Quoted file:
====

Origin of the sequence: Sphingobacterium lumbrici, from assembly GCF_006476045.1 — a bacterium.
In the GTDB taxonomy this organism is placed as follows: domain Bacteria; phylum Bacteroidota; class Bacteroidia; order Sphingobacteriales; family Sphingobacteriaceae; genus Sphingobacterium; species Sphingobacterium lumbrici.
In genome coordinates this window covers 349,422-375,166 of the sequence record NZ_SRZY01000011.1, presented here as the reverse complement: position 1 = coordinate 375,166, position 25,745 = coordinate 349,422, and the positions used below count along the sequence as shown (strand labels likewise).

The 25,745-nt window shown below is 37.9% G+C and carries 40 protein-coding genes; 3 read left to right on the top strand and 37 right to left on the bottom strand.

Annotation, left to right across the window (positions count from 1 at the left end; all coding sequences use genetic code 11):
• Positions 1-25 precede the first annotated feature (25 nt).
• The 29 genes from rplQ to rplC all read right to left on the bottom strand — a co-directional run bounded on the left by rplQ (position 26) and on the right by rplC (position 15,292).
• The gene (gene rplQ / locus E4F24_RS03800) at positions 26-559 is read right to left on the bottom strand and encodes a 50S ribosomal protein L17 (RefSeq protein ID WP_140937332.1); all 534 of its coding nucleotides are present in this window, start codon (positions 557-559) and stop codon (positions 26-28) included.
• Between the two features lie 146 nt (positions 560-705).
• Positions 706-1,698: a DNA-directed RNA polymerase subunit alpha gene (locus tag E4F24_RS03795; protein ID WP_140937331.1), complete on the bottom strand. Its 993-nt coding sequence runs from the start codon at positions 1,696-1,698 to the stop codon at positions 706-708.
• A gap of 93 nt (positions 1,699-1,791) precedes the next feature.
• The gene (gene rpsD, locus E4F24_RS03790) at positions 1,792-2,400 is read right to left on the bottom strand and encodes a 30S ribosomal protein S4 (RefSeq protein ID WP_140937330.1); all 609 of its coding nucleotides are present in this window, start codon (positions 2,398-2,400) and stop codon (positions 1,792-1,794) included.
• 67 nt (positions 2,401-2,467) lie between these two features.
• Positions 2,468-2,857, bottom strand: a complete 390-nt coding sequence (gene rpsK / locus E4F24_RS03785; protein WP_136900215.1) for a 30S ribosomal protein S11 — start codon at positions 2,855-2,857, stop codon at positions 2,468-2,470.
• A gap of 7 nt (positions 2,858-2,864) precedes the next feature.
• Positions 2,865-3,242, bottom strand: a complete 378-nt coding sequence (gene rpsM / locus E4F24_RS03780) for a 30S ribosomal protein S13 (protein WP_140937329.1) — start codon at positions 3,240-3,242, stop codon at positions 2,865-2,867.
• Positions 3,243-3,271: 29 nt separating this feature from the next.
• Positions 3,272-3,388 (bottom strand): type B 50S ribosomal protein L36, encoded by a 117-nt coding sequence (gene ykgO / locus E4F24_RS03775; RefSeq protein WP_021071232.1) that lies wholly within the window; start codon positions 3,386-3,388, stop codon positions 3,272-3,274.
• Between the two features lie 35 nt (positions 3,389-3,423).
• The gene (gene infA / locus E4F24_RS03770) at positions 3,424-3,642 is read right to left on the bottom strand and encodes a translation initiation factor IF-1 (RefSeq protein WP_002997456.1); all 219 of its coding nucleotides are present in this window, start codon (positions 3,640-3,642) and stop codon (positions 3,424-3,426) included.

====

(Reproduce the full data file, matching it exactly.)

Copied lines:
Origin of the sequence: Sphingobacterium lumbrici, from assembly GCF_006476045.1 — a bacterium.
In the GTDB taxonomy this organism is placed as follows: domain Bacteria; phylum Bacteroidota; class Bacteroidia; order Sphingobacteriales; family Sphingobacteriaceae; genus Sphingobacterium; species Sphingobacterium lumbrici.
In genome coordinates this window covers 349,422-375,166 of the sequence record NZ_SRZY01000011.1, presented here as the reverse complement: position 1 = coordinate 375,166, position 25,745 = coordinate 349,422, and the positions used below count along the sequence as shown (strand labels likewise).

The 25,745-nt window shown below is 37.9% G+C and carries 40 protein-coding genes; 3 read left to right on the top strand and 37 right to left on the bottom strand.

Annotation, left to right across the window (positions count from 1 at the left end; all coding sequences use genetic code 11):
• Positions 1-25 precede the first annotated feature (25 nt).
• The 29 genes from rplQ to rplC all read right to left on the bottom strand — a co-directional run bounded on the left by rplQ (position 26) and on the right by rplC (position 15,292).
• The gene (gene rplQ / locus E4F24_RS03800) at positions 26-559 is read right to left on the bottom strand and encodes a 50S ribosomal protein L17 (RefSeq protein ID WP_140937332.1); all 534 of its coding nucleotides are present in this window, start codon (positions 557-559) and stop codon (positions 26-28) included.
• Between the two features lie 146 nt (positions 560-705).
• Positions 706-1,698: a DNA-directed RNA polymerase subunit alpha gene (locus tag E4F24_RS03795; protein ID WP_140937331.1), complete on the bottom strand. Its 993-nt coding sequence runs from the start codon at positions 1,696-1,698 to the stop codon at positions 706-708.
• A gap of 93 nt (positions 1,699-1,791) precedes the next feature.
• The gene (gene rpsD, locus E4F24_RS03790) at positions 1,792-2,400 is read right to left on the bottom strand and encodes a 30S ribosomal protein S4 (RefSeq protein ID WP_140937330.1); all 609 of its coding nucleotides are present in this window, start codon (positions 2,398-2,400) and stop codon (positions 1,792-1,794) included.
• 67 nt (positions 2,401-2,467) lie between these two features.
• Positions 2,468-2,857, bottom strand: a complete 390-nt coding sequence (gene rpsK / locus E4F24_RS03785; protein WP_136900215.1) for a 30S ribosomal protein S11 — start codon at positions 2,855-2,857, stop codon at positions 2,468-2,470.
• A gap of 7 nt (positions 2,858-2,864) precedes the next feature.
• Positions 2,865-3,242, bottom strand: a complete 378-nt coding sequence (gene rpsM / locus E4F24_RS03780) for a 30S ribosomal protein S13 (protein WP_140937329.1) — start codon at positions 3,240-3,242, stop codon at positions 2,865-2,867.
• Positions 3,243-3,271: 29 nt separating this feature from the next.
• Positions 3,272-3,388 (bottom strand): type B 50S ribosomal protein L36, encoded by a 117-nt coding sequence (gene ykgO / locus E4F24_RS03775; RefSeq protein WP_021071232.1) that lies wholly within the window; start codon positions 3,386-3,388, stop codon positions 3,272-3,274.
• Between the two features lie 35 nt (positions 3,389-3,423).
• The gene (gene infA / locus E4F24_RS03770) at positions 3,424-3,642 is read right to left on the bottom strand and encodes a translation initiation factor IF-1 (RefSeq protein WP_002997456.1); all 219 of its coding nucleotides are present in this window, start codon (positions 3,640-3,642) and stop codon (positions 3,424-3,426) included.